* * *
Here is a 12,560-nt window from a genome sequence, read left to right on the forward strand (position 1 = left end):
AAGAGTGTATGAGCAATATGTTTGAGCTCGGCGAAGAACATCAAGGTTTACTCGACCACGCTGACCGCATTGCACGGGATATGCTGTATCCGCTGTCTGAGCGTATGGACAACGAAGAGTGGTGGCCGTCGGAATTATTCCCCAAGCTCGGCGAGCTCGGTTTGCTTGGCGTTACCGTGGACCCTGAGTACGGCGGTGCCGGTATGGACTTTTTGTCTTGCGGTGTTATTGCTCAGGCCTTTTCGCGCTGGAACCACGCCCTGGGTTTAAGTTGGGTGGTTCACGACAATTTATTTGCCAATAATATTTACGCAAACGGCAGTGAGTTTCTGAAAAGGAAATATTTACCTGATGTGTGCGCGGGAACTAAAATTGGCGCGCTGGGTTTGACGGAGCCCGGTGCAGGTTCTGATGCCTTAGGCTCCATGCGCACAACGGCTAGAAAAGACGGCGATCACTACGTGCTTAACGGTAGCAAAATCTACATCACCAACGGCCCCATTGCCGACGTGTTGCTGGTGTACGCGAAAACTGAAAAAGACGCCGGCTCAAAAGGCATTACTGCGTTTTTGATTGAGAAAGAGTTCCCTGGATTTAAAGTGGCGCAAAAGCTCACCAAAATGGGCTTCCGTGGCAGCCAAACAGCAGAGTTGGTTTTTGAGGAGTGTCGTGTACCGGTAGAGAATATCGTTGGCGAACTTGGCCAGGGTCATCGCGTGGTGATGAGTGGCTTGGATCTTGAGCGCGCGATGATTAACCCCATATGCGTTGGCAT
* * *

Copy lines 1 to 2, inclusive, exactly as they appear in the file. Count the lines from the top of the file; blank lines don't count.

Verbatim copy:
Here is a 12,560-nt window from a genome sequence, read left to right on the forward strand (position 1 = left end):
AAGAGTGTATGAGCAATATGTTTGAGCTCGGCGAAGAACATCAAGGTTTACTCGACCACGCTGACCGCATTGCACGGGATATGCTGTATCCGCTGTCTGAGCGTATGGACAACGAAGAGTGGTGGCCGTCGGAATTATTCCCCAAGCTCGGCGAGCTCGGTTTGCTTGGCGTTACCGTGGACCCTGAGTACGGCGGTGCCGGTATGGACTTTTTGTCTTGCGGTGTTATTGCTCAGGCCTTTTCGCGCTGGAACCACGCCCTGGGTTTAAGTTGGGTGGTTCACGACAATTTATTTGCCAATAATATTTACGCAAACGGCAGTGAGTTTCTGAAAAGGAAATATTTACCTGATGTGTGCGCGGGAACTAAAATTGGCGCGCTGGGTTTGACGGAGCCCGGTGCAGGTTCTGATGCCTTAGGCTCCATGCGCACAACGGCTAGAAAAGACGGCGATCACTACGTGCTTAACGGTAGCAAAATCTACATCACCAACGGCCCCATTGCCGACGTGTTGCTGGTGTACGCGAAAACTGAAAAAGACGCCGGCTCAAAAGGCATTACTGCGTTTTTGATTGAGAAAGAGTTCCCTGGATTTAAAGTGGCGCAAAAGCTCACCAAAATGGGCTTCCGTGGCAGCCAAACAGCAGAGTTGGTTTTTGAGGAGTGTCGTGTACCGGTAGAGAATATCGTTGGCGAACTTGGCCAGGGTCATCGCGTGGTGATGAGTGGCTTGGATCTTGAGCGCGCGATGATTAACCCCATATGCGTTGGCAT